Evaluation of the Performance of a Variable Geometry Low-Swirl Burner Operated on Simulated Renewable Fuels in a Boiler Environment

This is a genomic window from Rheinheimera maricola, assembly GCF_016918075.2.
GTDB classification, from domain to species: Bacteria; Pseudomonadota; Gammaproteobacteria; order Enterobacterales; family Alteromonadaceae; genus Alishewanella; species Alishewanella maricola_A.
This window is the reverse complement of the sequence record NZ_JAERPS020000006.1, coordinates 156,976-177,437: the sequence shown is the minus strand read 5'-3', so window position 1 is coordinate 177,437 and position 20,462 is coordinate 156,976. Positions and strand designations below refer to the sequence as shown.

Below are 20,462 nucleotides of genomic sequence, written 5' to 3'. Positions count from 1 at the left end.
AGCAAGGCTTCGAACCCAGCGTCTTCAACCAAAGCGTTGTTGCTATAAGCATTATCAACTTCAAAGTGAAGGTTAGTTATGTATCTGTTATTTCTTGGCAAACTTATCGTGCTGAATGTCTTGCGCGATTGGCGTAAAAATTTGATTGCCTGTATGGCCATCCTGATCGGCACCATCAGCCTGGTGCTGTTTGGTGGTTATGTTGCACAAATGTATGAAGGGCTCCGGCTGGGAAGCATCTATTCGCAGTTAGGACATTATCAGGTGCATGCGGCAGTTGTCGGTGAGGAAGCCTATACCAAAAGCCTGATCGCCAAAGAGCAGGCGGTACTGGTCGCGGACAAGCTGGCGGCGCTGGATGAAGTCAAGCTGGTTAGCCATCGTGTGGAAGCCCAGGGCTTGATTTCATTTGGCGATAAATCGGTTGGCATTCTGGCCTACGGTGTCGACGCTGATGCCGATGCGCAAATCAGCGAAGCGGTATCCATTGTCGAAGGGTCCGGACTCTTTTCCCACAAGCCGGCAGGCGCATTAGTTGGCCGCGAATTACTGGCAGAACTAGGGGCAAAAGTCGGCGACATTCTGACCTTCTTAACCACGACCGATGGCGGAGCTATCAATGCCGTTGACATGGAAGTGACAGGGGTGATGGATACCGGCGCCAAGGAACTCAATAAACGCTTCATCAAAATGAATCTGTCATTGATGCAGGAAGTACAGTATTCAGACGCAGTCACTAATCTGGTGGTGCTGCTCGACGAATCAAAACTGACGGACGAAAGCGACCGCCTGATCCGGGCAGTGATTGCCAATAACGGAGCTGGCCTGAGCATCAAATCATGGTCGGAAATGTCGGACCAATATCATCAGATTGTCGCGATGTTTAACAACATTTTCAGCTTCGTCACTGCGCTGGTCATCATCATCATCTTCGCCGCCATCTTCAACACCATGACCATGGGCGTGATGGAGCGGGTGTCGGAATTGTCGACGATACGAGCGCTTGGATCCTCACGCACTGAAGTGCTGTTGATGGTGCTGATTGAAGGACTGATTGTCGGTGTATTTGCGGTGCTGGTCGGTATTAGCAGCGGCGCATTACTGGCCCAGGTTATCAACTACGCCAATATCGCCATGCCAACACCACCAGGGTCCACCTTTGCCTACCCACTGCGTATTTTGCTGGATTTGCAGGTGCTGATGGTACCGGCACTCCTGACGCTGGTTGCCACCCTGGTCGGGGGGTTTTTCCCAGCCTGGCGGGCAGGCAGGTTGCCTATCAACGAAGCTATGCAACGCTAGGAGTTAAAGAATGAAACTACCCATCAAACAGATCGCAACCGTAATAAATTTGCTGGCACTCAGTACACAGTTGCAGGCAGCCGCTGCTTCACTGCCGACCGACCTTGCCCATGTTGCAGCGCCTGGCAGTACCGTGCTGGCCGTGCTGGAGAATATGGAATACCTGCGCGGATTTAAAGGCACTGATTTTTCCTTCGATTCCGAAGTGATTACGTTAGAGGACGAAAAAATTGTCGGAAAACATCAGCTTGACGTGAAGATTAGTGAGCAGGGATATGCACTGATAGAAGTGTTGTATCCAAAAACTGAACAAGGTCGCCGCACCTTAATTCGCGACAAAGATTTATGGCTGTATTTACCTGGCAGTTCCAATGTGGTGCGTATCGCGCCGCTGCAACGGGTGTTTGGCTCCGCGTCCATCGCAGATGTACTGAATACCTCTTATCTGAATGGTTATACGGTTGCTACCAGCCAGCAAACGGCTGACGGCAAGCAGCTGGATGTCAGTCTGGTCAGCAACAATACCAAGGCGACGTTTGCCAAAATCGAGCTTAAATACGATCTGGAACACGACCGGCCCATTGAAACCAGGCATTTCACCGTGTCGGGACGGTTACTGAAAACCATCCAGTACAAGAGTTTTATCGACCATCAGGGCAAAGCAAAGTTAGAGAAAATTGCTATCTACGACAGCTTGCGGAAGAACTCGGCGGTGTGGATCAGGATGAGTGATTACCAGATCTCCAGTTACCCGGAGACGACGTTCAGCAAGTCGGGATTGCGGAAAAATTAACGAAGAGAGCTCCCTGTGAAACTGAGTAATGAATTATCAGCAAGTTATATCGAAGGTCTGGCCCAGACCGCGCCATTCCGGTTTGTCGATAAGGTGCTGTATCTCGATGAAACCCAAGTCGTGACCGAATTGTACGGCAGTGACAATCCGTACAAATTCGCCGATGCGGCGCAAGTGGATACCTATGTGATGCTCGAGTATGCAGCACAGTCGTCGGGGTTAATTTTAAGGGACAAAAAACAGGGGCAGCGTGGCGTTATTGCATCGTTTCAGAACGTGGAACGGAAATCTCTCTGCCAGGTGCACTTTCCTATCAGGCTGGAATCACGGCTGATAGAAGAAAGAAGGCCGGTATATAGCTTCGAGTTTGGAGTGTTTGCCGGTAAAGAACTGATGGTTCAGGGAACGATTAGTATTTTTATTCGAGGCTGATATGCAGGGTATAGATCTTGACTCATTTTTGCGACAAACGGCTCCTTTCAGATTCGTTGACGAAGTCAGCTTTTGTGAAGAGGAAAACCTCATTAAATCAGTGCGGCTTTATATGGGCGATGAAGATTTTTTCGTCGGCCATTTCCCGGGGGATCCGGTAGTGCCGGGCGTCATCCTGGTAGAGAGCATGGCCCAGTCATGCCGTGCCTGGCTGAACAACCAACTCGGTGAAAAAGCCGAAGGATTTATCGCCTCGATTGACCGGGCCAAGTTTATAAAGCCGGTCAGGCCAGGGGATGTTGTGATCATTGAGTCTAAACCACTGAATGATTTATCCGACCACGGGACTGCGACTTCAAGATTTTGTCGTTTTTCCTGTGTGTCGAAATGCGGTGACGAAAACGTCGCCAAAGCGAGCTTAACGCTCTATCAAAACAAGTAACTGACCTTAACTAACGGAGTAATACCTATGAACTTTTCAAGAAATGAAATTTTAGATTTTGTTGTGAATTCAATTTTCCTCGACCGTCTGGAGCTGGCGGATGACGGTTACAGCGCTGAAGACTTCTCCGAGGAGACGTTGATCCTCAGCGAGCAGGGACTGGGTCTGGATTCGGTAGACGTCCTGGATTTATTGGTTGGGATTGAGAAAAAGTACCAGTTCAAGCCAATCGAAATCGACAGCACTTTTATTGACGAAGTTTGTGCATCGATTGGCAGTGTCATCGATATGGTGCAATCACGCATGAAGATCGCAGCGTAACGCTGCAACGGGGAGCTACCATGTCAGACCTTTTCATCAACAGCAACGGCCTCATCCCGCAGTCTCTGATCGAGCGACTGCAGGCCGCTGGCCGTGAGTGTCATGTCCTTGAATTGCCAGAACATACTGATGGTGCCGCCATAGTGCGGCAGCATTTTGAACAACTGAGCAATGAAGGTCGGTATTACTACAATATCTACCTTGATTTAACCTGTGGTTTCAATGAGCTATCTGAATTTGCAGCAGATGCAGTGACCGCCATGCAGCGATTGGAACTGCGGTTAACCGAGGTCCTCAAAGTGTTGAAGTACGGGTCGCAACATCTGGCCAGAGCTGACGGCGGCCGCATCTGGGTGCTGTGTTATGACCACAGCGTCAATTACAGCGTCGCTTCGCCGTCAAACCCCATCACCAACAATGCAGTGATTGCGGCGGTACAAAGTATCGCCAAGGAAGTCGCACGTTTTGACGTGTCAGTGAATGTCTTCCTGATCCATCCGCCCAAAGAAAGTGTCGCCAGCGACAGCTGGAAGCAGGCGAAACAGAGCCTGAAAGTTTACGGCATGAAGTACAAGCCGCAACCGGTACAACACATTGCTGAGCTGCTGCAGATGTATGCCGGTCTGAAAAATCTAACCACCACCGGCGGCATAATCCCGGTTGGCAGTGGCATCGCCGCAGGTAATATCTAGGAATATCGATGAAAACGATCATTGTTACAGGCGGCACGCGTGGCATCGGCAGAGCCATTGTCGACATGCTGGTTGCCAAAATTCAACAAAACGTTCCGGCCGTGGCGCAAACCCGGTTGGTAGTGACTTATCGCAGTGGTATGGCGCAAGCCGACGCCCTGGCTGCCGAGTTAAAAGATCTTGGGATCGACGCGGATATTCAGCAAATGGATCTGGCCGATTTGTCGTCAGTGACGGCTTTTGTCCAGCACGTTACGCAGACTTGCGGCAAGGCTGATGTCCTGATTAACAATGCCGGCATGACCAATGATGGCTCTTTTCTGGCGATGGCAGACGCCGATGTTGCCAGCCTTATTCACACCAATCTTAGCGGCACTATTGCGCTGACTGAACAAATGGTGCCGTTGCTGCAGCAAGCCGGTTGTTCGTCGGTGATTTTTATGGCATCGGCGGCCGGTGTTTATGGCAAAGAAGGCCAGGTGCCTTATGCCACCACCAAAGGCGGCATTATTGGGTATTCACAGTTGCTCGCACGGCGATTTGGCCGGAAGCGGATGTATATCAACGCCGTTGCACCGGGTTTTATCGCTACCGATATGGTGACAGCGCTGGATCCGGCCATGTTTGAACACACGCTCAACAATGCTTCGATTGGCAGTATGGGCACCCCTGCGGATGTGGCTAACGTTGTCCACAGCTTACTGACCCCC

This thesis evaluates a variable blockage low-swirl injector operated on digester gas in a simulated boiler environment to understand how such a device can impact combustion performance as fuel composition varies. California, like many other states, is requiring a reduction in emissions from primary sources of electricity generation. As emission regulations become stricter, novel strategies for achieving the reductions required are required. The current energy policy in California specifically promotes the use of renewable and carbon neutral fuels such as digester gas. The future generations of burners must be fuel flexible in order to meet these emission laws while providing continual operation. To address this, a variable geometry low-swirl injector was developed and its emissions and stability performance assessed using a variety of diagnostics. It was found that a fiber optic probe, integrated into the injector head, was able to provide a reliable measure of emissions and stability. One key result from the optical probe is that the recorded radiation emitted by the reaction corresponding to the lean blow off limits of any composition of digester gas remains constant, implying it could serve as a robust stability sensor with minimal signal processing. Evaluating the role of the variable geometry found that (1) variable center blockage in a low-swirl injector has no effect on the lean blow off limits, (2) as the center blockage becomes less restrictive the NOx emissions will increase, and (3) incorporation of a quarl expansion rather than a sudden expansion increased the lean blow off limits and gave a 50% reduction in NOx emissions. Utilizing a low-swirl injector with high blockage in the central flow, high swirl number, can reduce the NOx emissions across the range of lean operating conditions.